ARTICLE

Pets Make Great Teachers of Compassion

Children can learn a thing or two from pets. They learn responsibility through feeding and caring for their furry friends. They learn about loss when their pets die and they partake in their first funeral rites.

Children can learn a thing or two from pets.

They learn responsibility through feeding and caring for their furry friends. They learn about loss when their pets die and they partake in their first funeral rites.

One of the most powerful lessons that pets can teach us is how to be compassionate to one another despite our differences. Students don’t have to have a pet in the home. The classroom pet can help teach many lessons.

Children are used to being the smallest beings in the room, but pets are even smaller. So children learn not to play roughly with animals. Learning proper care for animals can help foster kind hearts, but it can also serve as a lesson in not picking on those whom are smaller than we are.

Having an injured class pet can also help illustrate how important it is to respect our classmates with disabilities. An injured dog with staples in his leg can help us teach to be kind while still being mindful of the injury—just as we would not play with a classmate’s wheelchair or prosthetic limb while we play with him or her. The dog is still our friend, just as the classmate is, and using the dog to highlight the concept provides a safe zone for students to discuss and ask questions.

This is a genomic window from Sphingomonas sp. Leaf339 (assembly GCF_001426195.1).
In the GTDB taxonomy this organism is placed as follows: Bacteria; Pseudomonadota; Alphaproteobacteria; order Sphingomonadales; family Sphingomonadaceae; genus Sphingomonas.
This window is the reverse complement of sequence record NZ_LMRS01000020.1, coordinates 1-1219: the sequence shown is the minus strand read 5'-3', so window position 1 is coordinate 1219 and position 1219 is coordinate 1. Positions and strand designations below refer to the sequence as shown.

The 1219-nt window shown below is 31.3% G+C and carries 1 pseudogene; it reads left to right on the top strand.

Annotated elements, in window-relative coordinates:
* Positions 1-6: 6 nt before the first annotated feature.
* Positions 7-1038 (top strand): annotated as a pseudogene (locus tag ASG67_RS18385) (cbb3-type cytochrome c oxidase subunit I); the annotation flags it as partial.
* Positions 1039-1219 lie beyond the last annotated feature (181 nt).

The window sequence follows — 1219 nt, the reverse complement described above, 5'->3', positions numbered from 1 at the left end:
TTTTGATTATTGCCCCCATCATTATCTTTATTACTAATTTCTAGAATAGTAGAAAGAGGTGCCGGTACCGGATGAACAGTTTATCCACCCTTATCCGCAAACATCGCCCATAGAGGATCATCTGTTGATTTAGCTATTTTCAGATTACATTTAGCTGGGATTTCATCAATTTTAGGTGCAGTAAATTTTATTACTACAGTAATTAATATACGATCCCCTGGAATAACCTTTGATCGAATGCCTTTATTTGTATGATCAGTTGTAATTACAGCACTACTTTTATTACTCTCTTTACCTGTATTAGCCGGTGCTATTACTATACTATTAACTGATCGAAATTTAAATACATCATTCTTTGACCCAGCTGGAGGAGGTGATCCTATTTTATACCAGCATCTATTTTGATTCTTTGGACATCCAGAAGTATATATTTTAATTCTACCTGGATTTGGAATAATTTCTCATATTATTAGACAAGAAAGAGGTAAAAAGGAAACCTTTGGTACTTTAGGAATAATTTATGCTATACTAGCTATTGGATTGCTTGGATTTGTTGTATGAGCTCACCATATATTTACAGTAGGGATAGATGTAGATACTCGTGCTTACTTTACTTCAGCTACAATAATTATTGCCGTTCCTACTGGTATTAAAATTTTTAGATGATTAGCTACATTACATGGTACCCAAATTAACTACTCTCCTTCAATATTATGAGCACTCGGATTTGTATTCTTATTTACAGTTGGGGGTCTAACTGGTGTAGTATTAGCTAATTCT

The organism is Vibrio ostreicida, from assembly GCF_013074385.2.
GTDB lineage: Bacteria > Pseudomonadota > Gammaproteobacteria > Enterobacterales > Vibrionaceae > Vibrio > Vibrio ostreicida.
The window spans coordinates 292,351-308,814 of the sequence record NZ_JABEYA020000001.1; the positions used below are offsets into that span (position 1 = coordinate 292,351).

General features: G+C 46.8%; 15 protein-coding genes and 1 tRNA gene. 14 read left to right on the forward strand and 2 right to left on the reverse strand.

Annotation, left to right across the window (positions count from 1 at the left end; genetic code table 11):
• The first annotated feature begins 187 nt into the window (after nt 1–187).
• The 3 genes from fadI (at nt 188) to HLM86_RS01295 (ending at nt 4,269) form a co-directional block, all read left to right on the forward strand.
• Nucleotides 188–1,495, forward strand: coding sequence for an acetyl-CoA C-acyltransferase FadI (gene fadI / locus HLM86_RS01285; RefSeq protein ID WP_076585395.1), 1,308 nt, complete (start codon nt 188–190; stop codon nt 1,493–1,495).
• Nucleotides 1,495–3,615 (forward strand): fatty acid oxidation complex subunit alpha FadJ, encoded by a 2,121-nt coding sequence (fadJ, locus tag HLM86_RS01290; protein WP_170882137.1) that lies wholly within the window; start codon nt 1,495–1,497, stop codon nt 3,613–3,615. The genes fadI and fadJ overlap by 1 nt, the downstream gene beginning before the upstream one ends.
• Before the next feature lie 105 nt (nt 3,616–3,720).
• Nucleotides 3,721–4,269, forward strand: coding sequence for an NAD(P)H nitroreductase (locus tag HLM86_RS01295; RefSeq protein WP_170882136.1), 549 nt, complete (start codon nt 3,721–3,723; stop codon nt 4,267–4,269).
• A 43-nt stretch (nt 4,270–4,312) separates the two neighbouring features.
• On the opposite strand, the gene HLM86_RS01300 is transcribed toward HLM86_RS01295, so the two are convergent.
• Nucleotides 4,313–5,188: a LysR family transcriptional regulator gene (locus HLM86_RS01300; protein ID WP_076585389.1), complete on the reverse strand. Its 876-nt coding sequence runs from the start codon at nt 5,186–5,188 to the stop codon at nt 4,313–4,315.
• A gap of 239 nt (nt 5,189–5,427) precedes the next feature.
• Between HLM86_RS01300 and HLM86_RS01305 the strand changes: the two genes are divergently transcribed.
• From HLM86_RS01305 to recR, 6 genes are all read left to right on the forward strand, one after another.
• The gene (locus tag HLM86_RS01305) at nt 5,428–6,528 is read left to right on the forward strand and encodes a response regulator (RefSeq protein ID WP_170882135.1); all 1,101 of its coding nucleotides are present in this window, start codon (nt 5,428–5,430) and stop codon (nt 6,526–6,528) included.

Pets can even help reinforce curriculum standards. With older children, have each child write down a few observations and assumptions about the class pet, from her coloration to eating habits, size and personality. Discuss why they wrote what they did. Were they correct? How were they mistaken?

The same can apply for discussing race. Having three guinea pigs in the classroom that are white, black and brown—or having three different colored cats at home, for homeschoolers—is a great opportunity to discuss how they are the same and how they are different. Do we love any of these animals less or more because of their color?

Each animal has his own personality and quirks, yet he is still a guinea pig and our beloved friend. Two brown guinea pigs may not act alike; why would we assume they are all the same just because they share the same color? Using the animals’ fur can also help illustrate likeness and differences, such as in Teaching Tolerance’s activity, “Who Has Hair?” for very young students.

Animals are also a wonderful tool in helping children talk to one another respectfully. Shy children may feel more comfortable introducing themselves to a class lizard, while more outgoing kids might find themselves lowering their voices to coo quietly at a hamster.

And perhaps the best way to unite the class is to implement the animal into an activity that the children share together—such as monitoring how much the class pet eats or weighs. This would help bring the lesson full circle, connecting the students through their love of the pet.

Schmidt is a writer and editor based in Missouri.